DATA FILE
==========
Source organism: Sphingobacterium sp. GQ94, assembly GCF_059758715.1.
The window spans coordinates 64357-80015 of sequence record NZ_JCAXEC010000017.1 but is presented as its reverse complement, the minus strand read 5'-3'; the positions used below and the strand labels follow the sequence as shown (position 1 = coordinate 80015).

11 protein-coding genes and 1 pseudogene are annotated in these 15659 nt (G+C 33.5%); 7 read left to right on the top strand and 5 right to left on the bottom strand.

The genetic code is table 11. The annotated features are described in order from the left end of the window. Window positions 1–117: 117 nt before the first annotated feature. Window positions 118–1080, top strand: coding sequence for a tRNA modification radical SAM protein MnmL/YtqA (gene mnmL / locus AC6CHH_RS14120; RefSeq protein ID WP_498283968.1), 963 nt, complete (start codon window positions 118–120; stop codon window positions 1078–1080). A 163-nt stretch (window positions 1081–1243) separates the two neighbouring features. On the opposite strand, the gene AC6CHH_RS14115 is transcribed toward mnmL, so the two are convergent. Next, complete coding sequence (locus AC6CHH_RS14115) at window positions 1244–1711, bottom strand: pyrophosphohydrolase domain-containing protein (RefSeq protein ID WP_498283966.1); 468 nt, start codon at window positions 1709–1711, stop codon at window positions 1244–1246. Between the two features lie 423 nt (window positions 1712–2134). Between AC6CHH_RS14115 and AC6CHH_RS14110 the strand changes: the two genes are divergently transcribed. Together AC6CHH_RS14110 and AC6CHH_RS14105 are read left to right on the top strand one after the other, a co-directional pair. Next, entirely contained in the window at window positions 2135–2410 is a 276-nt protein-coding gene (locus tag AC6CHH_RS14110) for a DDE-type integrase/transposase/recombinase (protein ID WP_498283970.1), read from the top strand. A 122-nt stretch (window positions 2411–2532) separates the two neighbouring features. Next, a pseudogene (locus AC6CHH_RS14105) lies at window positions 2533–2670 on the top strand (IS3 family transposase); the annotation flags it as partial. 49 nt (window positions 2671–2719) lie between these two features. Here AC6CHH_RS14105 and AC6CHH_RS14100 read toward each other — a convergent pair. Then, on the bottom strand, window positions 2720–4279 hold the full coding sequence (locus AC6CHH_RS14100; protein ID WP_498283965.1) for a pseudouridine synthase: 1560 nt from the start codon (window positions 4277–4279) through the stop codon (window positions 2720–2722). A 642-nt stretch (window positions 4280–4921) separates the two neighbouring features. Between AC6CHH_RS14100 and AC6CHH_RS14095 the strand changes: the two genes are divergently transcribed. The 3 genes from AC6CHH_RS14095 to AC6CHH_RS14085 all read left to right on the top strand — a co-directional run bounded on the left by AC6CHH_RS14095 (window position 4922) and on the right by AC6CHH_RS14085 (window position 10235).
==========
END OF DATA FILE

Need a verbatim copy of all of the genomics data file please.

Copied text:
Source organism: Sphingobacterium sp. GQ94, assembly GCF_059758715.1.
The window spans coordinates 64357-80015 of sequence record NZ_JCAXEC010000017.1 but is presented as its reverse complement, the minus strand read 5'-3'; the positions used below and the strand labels follow the sequence as shown (position 1 = coordinate 80015).

11 protein-coding genes and 1 pseudogene are annotated in these 15659 nt (G+C 33.5%); 7 read left to right on the top strand and 5 right to left on the bottom strand.

The genetic code is table 11. The annotated features are described in order from the left end of the window. Window positions 1–117: 117 nt before the first annotated feature. Window positions 118–1080, top strand: coding sequence for a tRNA modification radical SAM protein MnmL/YtqA (gene mnmL / locus AC6CHH_RS14120; RefSeq protein ID WP_498283968.1), 963 nt, complete (start codon window positions 118–120; stop codon window positions 1078–1080). A 163-nt stretch (window positions 1081–1243) separates the two neighbouring features. On the opposite strand, the gene AC6CHH_RS14115 is transcribed toward mnmL, so the two are convergent. Next, complete coding sequence (locus AC6CHH_RS14115) at window positions 1244–1711, bottom strand: pyrophosphohydrolase domain-containing protein (RefSeq protein ID WP_498283966.1); 468 nt, start codon at window positions 1709–1711, stop codon at window positions 1244–1246. Between the two features lie 423 nt (window positions 1712–2134). Between AC6CHH_RS14115 and AC6CHH_RS14110 the strand changes: the two genes are divergently transcribed. Together AC6CHH_RS14110 and AC6CHH_RS14105 are read left to right on the top strand one after the other, a co-directional pair. Next, entirely contained in the window at window positions 2135–2410 is a 276-nt protein-coding gene (locus tag AC6CHH_RS14110) for a DDE-type integrase/transposase/recombinase (protein ID WP_498283970.1), read from the top strand. A 122-nt stretch (window positions 2411–2532) separates the two neighbouring features. Next, a pseudogene (locus AC6CHH_RS14105) lies at window positions 2533–2670 on the top strand (IS3 family transposase); the annotation flags it as partial. 49 nt (window positions 2671–2719) lie between these two features. Here AC6CHH_RS14105 and AC6CHH_RS14100 read toward each other — a convergent pair. Then, on the bottom strand, window positions 2720–4279 hold the full coding sequence (locus AC6CHH_RS14100; protein ID WP_498283965.1) for a pseudouridine synthase: 1560 nt from the start codon (window positions 4277–4279) through the stop codon (window positions 2720–2722). A 642-nt stretch (window positions 4280–4921) separates the two neighbouring features. Between AC6CHH_RS14100 and AC6CHH_RS14095 the strand changes: the two genes are divergently transcribed. The 3 genes from AC6CHH_RS14095 to AC6CHH_RS14085 all read left to right on the top strand — a co-directional run bounded on the left by AC6CHH_RS14095 (window position 4922) and on the right by AC6CHH_RS14085 (window position 10235).